Photo of Dale Brockway

Dale Brockway

Emeritus Scientist
521 Devall Drive
Auburn, AL 36849-5418
Phone: 334-826-8700 x128
Fax: 334-821-0037

Current Research

Forest ecosystem ecology, fire ecology, restoration ecology and silviculture. Quantify the dynamic interactions between ecological processes and natural disturbance regimes, specifically fire as a regulator of ecosystem function, structure, pattern and composition. Development of technologies useful in restoration of degraded ecosystems to a functional status compatible with achieving the multiple goals and objectives of natural resource managers. Analysis of the management impacts, resulting from application of silviculture alternatives, on ecosystem processes, biological diversity and sustainable productivity in longleaf pine forests.

Research Interests

Ecosystem restoration; ecosystem recovery from disturbance; uneven-aged forest management through selection silviculture.

Past Research

Restoring fire as an ecological process in shortgrass prairies; restoring grassland savannas from degraded pinyon-juniper woodlands; forest plant diversity at local and landscape scales in the Cascade Mountains; ecological classification and management of forest plant associations in the western Cascades; forest fertilization and nutrient cycling through land application of biosolids and wastewater.

Why This Research is Important

During the earlier period of timber exploitation, longleaf pine occupancy throughout the South was reduced from 93 to less than 3 million acres. Since this time, longleaf pine forests have come to be recognized as being among the most species-rich plant communities outside the tropics and yet one of the most endangered of terrestrial ecosystems in North America. In recent times, broad-scale collaborative efforts have developed which are aimed at restoring longleaf pine on several million new acres and improving the condition of longleaf pine ecosystems on many existing acres. The research undertaken by RWU-SRS-4158 "Restoring and Managing Longleaf Pine Ecosystems" focuses on providing new and improved methods, techniques and tools that will facilitate the restoration of longleaf pine ecosystems and provide guidance for sustainably managing longleaf pine forests for a broad range of products and services.


Ph.D. in Forest Ecology and Forest Soils, 1979
Michigan State University
M.S. in Forest Ecology and Silviculture, 1975
Michigan State University
B.S. in Biology: Ecology and Physiology, 1973
Michigan State University
A.S. in Conservation Biology, 1971
Delta College

Professional Experience

Research Ecologist, Southern Research Station, USDA Forest Service
Research Ecologist, Rocky Mountain Research Station, USDA Forest Service
Forest & Grassland Ecologist, Rocky Mountain Region, USDA Forest Service
Research Plant Ecologist, Southeastern Forest Experiment Station, USDA Forest Service
Forest Planning and Policy Development Section Leader, Forest Management Division, Michigan Dept. of Natural Resources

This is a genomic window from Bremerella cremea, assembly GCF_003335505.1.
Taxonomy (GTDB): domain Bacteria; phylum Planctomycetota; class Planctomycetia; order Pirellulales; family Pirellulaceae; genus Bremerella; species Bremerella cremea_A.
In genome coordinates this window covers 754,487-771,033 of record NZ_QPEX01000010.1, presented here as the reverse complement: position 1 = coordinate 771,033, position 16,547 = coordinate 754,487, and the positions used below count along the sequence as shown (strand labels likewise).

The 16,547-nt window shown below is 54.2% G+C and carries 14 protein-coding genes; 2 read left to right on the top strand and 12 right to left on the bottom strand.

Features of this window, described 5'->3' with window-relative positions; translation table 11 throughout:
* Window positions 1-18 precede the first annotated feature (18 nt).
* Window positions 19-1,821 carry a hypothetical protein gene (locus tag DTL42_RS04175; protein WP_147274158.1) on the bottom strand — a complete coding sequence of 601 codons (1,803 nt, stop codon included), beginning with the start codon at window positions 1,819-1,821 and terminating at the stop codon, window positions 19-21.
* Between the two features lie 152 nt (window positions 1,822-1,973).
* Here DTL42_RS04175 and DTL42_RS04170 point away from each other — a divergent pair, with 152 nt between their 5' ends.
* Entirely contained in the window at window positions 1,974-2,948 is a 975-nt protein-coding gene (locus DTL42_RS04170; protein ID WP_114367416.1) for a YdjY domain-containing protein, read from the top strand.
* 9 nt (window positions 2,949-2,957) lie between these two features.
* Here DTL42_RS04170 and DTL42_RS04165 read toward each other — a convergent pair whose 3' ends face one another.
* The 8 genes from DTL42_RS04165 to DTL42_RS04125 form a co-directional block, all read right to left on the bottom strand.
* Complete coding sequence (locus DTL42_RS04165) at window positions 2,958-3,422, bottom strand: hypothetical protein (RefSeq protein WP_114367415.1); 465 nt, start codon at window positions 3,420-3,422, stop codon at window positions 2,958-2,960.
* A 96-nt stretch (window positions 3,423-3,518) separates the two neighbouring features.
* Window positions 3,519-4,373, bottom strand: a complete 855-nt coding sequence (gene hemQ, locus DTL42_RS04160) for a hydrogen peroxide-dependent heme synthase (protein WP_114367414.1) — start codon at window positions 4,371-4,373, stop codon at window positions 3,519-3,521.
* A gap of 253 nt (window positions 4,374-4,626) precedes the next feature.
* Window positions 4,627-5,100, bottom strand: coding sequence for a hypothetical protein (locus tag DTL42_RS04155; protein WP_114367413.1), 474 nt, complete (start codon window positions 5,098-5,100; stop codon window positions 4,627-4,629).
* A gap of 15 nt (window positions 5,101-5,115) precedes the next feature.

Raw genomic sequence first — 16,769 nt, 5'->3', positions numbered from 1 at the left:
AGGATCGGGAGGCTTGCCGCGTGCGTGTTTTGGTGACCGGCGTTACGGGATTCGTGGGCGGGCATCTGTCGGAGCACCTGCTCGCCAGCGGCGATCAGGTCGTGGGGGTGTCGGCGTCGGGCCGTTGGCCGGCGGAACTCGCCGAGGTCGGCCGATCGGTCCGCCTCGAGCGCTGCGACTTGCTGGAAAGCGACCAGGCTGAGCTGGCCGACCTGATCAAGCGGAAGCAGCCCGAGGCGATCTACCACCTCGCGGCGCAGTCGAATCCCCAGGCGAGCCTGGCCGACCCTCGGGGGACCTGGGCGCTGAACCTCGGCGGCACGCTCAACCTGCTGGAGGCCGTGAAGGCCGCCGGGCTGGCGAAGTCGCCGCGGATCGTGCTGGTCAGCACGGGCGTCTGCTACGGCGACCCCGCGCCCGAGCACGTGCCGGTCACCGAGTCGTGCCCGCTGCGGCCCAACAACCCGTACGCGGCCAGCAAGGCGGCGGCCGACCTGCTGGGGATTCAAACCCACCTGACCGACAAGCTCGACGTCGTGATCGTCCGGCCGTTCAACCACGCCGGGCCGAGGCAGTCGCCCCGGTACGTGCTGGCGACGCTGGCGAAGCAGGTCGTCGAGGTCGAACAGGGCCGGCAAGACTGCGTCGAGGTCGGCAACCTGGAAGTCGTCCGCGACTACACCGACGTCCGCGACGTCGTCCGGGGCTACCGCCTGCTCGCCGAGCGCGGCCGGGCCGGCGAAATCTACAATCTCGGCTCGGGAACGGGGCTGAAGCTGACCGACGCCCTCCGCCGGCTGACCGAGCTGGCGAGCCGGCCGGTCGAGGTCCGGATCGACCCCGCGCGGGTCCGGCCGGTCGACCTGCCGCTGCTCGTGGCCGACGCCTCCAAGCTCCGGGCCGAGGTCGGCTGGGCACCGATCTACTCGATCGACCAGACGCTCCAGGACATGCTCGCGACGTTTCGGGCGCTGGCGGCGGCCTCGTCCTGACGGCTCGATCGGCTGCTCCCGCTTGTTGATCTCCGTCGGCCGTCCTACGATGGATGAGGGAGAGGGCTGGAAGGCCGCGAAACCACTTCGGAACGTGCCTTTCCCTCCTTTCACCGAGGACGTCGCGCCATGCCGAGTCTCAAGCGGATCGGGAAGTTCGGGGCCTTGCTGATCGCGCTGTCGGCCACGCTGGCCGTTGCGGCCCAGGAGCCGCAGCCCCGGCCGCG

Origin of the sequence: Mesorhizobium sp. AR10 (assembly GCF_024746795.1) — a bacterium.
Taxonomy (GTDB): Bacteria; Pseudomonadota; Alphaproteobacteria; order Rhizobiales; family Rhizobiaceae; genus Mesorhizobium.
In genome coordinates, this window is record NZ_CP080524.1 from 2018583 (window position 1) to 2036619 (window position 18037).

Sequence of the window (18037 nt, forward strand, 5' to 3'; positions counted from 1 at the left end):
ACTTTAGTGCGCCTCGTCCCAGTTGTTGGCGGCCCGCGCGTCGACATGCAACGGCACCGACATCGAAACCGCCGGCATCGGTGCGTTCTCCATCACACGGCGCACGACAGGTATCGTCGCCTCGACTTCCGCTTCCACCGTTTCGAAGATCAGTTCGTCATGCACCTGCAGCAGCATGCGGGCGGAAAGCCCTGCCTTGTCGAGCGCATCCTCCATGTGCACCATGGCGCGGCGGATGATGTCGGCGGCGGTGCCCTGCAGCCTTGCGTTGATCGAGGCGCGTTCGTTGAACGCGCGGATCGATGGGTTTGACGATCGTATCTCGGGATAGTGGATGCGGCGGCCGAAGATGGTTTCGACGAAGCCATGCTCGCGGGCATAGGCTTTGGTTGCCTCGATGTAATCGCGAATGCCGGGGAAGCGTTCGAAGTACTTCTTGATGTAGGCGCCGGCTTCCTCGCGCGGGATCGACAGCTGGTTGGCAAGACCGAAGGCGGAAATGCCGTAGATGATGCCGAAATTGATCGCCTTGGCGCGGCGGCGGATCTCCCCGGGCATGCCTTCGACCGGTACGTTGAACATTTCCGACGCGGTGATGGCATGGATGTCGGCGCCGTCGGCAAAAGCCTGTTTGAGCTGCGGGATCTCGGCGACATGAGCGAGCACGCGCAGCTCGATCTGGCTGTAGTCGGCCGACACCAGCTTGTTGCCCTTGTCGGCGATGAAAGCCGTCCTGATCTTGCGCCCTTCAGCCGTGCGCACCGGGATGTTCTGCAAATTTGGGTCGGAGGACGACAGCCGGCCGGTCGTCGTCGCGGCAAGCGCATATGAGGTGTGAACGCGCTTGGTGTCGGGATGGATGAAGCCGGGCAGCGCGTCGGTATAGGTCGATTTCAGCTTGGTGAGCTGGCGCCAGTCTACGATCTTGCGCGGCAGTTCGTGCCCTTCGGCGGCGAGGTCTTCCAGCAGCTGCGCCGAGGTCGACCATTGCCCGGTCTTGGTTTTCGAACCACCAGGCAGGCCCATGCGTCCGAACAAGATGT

Forest Soil Scientist, Environmental Protection Bureau, Michigan Dept. of Natural Resources
Forest Ecologist, Pacific Northwest Region, USDA Forest Service
Forest Soil Scientist, Environmental Protection Bureau, Michigan Dept. of Natural Resources

Professional Organizations

  • Society for Ecological Restoration, Member (2001—Current)
  • Ecological Society of America, Lifetime Member (1988—Current)
  • Society of American Foresters (SAF), Member (1975—Current)

Featured Publications and Products


Research Highlights

Comparing Reproduction Techniques for Longleaf Pine Forests (2014)
SRS-2014-138 Methods of even-aged management for longleaf pine are well known, but techniques for uneven-aged management have been poorly understood and largely untested. New approaches to uneven-aged management increase the number of options available to forest managers, so a broader range of resource values and interests can be considered when recovering and sustaining these unique ecosystems.

Dynamics of longleaf pine cone production in the southeastern U.S. (2017)
SRS-2017-134 Longleaf pine cone production is the result of complex interactions between trees and their environment. Multiscale entropy reflects the complex flow of information among these many ecosystem parts.

Is the relationship between tree height and diameter consistent across species and ranges? (2017)
SRS-2017-163 Scaling exponents reveal differences in longleaf pine height-diameter relationships across its range, possibly due to water availability. Tree species adapted to swampy conditions have developed growth forms that result in deviations from expected relationships.

New Management Technique Offers Promise for Longleaf Pine Forests and Beyond (2010)
SRS-2010-012 SRS researchers and partners developed a new technique for managing longleaf pine forests called the Proportional-B (Pro-B) Method. Results show forest personnel can easily learn and apply Pro-B and achieve desired outcomes in the forest.

Restoration Treatments for the Post-Hurricane Recovery of Longleaf Pine (2012)
SRS-2012-06 Scientists recommend herbicide use to control hardwoods in plantings of longleaf pine after hurricane damage

Selection silviculture can be well-suited to longleaf pine forests (2017)
SRS-2017-135 Uneven-aged silviculture continues to show promise as an effective way to regenerate longleaf pine stands. Uneven-aged silviculture also maintains continuous canopy cover that aids in the control of woody competitors and supports an array of resource values.